Like mentioning Rocky in any article associated with boxing; mentioning “the nativity play” and “photography” is becoming a hardy perennial for journalists tasked with writing about the Data Protection Act.
The story that the journalists were invited to cover was the Information Commissioner’s new “Guide to Data Protection”. The press release states that the Guide’s purpose is to provide practical advice to those with day-to-day responsibility for data protection, by taking a “straightforward look at the principles of the Data Protection Act”. The Guide is 92 pages long, a length which initially sounds excessive. However whilst I haven’t read it all, a quick look suggests that it is going to be pretty useful. In fact, it has apparently received accreditation from the Plain Language Commission as a Clear English Standard winning document.
However most news stories about the Guide have eschewed any kind of discussion or appraisal of it in favour of yet another article about whether or not the Data Protection Act can prevent you from taking photographs of your kids at their nativity play.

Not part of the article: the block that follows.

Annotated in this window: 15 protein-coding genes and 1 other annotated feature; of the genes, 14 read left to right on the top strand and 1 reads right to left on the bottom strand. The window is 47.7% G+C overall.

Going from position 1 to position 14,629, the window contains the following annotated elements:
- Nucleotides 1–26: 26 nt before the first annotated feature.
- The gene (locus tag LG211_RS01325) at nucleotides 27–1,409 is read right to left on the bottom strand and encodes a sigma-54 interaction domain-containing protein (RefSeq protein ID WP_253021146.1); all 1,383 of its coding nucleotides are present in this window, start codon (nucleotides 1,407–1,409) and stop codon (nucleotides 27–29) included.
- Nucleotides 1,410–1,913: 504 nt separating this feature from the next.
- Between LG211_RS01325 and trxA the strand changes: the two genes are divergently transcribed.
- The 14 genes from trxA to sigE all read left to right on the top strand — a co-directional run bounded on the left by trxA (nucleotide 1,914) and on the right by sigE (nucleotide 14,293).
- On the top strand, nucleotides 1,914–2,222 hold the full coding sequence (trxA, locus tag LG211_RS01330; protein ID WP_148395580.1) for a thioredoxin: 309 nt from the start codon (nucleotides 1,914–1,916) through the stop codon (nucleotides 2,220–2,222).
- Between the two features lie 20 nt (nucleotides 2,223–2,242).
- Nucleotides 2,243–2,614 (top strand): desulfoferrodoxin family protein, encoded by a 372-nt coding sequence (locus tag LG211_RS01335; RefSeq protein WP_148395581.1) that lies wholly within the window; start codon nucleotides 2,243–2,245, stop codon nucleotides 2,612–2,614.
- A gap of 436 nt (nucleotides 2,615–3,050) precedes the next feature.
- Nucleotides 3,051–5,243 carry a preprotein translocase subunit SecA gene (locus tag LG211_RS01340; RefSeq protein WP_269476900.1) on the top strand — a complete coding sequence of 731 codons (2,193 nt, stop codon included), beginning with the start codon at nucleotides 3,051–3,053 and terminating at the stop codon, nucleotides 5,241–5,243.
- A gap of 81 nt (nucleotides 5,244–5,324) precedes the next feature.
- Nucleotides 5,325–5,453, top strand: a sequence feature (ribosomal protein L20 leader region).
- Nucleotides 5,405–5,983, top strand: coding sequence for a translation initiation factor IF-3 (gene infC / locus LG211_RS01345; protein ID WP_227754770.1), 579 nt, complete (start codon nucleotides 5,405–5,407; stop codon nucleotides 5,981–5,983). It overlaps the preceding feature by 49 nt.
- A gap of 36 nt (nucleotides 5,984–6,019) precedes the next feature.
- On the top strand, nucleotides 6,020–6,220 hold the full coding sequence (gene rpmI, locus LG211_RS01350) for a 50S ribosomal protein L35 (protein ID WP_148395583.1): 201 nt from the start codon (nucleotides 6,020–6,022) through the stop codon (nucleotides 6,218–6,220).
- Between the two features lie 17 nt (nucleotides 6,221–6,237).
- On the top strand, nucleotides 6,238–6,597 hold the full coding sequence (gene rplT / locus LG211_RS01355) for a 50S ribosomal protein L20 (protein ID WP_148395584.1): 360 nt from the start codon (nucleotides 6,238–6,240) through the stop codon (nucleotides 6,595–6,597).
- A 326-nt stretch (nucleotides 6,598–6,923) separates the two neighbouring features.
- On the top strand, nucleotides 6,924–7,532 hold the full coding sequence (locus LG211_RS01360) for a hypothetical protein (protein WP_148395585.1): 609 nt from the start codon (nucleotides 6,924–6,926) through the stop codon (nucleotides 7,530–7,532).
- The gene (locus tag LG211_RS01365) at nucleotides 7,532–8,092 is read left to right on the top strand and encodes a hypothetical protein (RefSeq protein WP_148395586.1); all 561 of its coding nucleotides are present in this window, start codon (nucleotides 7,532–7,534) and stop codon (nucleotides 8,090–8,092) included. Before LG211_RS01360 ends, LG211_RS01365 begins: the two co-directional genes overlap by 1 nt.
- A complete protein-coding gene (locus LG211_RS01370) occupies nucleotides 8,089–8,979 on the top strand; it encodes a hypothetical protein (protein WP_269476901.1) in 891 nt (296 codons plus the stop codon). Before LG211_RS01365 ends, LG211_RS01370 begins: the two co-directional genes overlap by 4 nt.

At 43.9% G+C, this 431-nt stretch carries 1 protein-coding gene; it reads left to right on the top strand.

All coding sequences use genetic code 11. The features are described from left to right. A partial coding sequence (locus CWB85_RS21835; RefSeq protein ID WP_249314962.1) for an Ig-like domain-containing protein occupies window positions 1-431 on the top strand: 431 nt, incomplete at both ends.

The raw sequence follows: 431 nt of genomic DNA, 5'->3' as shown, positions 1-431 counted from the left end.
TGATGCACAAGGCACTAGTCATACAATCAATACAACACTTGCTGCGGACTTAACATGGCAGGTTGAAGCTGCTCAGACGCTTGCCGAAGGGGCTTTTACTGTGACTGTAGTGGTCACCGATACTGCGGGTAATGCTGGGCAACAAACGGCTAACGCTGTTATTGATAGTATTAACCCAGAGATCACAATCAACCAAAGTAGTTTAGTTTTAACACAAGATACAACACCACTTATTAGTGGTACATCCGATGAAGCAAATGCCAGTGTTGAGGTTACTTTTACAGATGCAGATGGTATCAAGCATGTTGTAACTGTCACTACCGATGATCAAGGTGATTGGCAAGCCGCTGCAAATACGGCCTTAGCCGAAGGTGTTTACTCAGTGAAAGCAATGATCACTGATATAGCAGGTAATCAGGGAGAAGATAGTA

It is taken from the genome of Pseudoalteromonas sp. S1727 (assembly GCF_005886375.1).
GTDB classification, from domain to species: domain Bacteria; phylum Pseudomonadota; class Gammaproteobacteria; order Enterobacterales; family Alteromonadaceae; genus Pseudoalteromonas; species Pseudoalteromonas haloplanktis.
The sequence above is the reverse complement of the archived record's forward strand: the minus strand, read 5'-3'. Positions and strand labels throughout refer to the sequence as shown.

This has been a sturdy story since the Act was first introduced, despite the Information Commissioner first providing guidance on the subject way back in 2005.
Once and for all – the Data Protection Act doesn’t prevent parents taking photographs of their children and friends participating in school events. If the photographs are for personal use then they’re not going to be covered by the Act. (Although Douglas did mention something about the possibility of infringing the kids’ performance rights if you video the play!)
Now, if you excuse me, I have to go and write a piece about a bid for a dramatic eleventh hour mercy dash, possibly involving a cat, a fire chief and a blazing inferno.
On December 3, 2009